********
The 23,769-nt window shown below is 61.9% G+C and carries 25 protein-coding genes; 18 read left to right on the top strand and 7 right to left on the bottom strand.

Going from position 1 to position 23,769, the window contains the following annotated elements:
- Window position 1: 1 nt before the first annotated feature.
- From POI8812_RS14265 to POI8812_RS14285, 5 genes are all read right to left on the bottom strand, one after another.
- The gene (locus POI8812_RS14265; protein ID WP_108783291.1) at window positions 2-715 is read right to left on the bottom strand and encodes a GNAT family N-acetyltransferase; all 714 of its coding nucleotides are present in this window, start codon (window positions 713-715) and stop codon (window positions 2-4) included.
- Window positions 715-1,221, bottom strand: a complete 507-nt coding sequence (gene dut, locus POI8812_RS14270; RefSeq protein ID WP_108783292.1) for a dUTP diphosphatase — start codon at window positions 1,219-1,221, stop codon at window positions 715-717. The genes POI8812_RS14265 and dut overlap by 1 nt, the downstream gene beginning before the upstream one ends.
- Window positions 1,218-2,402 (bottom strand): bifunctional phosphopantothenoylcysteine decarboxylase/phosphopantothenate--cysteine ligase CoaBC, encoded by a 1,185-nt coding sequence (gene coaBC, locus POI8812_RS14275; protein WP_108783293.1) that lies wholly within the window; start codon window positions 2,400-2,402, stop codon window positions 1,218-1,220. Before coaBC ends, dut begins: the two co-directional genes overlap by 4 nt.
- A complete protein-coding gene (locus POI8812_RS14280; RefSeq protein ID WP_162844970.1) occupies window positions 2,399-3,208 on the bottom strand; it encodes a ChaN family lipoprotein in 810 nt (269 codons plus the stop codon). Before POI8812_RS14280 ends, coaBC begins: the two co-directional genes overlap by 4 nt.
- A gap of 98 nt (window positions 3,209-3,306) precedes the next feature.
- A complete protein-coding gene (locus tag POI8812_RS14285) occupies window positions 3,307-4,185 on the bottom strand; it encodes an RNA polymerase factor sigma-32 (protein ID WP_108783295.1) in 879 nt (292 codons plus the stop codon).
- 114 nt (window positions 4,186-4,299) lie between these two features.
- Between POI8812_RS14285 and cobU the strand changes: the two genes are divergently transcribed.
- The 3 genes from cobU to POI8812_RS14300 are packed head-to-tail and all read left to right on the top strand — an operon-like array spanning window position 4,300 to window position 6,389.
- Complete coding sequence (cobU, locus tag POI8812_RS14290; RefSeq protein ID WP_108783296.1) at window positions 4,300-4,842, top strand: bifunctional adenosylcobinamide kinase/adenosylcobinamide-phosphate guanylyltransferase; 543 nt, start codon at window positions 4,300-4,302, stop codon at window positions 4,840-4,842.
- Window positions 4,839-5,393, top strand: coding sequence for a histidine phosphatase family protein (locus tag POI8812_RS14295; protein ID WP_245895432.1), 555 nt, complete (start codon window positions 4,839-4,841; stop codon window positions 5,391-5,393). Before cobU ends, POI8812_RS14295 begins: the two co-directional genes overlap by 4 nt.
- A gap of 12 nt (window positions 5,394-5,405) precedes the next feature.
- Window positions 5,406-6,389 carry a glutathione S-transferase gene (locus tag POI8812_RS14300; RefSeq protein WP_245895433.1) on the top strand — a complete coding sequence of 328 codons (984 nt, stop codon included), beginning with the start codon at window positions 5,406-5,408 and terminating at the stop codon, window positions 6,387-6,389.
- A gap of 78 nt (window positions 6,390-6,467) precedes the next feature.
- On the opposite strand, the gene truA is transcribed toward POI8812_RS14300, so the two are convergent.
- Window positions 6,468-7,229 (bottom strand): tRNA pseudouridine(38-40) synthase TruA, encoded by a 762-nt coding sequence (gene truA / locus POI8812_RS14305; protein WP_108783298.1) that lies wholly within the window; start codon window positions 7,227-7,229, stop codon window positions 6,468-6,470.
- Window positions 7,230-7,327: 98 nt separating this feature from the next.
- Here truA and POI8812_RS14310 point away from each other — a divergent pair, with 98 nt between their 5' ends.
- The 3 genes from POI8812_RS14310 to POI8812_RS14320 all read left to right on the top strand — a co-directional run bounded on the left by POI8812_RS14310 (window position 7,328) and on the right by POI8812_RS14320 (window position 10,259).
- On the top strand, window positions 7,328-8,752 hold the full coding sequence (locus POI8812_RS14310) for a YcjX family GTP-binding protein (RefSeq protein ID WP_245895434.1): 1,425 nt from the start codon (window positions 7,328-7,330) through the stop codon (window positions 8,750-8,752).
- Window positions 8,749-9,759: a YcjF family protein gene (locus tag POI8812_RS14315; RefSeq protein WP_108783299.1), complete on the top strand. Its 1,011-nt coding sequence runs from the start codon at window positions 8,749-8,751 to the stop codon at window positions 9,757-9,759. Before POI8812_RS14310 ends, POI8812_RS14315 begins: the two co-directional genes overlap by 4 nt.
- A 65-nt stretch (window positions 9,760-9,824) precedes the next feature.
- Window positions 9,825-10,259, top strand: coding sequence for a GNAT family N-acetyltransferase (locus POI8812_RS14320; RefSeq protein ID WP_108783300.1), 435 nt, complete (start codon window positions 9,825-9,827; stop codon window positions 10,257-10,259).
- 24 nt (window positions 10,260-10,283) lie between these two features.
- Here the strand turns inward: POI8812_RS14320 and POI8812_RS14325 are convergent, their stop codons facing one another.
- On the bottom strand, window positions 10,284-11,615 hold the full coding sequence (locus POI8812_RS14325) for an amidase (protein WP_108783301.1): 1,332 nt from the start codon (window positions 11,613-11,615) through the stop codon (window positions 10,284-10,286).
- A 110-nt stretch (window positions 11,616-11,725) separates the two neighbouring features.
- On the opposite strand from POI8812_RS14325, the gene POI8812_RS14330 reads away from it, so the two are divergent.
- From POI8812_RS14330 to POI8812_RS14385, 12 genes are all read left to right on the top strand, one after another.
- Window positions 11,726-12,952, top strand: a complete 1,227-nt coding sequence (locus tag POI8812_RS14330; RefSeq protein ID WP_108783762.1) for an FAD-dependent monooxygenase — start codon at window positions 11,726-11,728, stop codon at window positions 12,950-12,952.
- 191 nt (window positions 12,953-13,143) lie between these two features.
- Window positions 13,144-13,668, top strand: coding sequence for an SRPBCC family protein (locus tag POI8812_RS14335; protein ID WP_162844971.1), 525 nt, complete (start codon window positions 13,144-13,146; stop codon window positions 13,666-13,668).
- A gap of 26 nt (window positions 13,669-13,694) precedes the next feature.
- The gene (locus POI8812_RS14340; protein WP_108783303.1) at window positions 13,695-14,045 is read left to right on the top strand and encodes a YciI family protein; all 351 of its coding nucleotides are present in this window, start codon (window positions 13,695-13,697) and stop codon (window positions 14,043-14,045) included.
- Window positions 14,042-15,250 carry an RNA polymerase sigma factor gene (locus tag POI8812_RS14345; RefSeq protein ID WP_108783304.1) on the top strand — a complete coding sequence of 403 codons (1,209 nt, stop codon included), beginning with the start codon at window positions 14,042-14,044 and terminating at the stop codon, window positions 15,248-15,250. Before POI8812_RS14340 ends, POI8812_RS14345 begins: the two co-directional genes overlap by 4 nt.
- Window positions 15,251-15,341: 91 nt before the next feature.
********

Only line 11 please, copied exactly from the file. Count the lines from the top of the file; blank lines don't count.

- 114 nt (window positions 4,186-4,299) lie between these two features.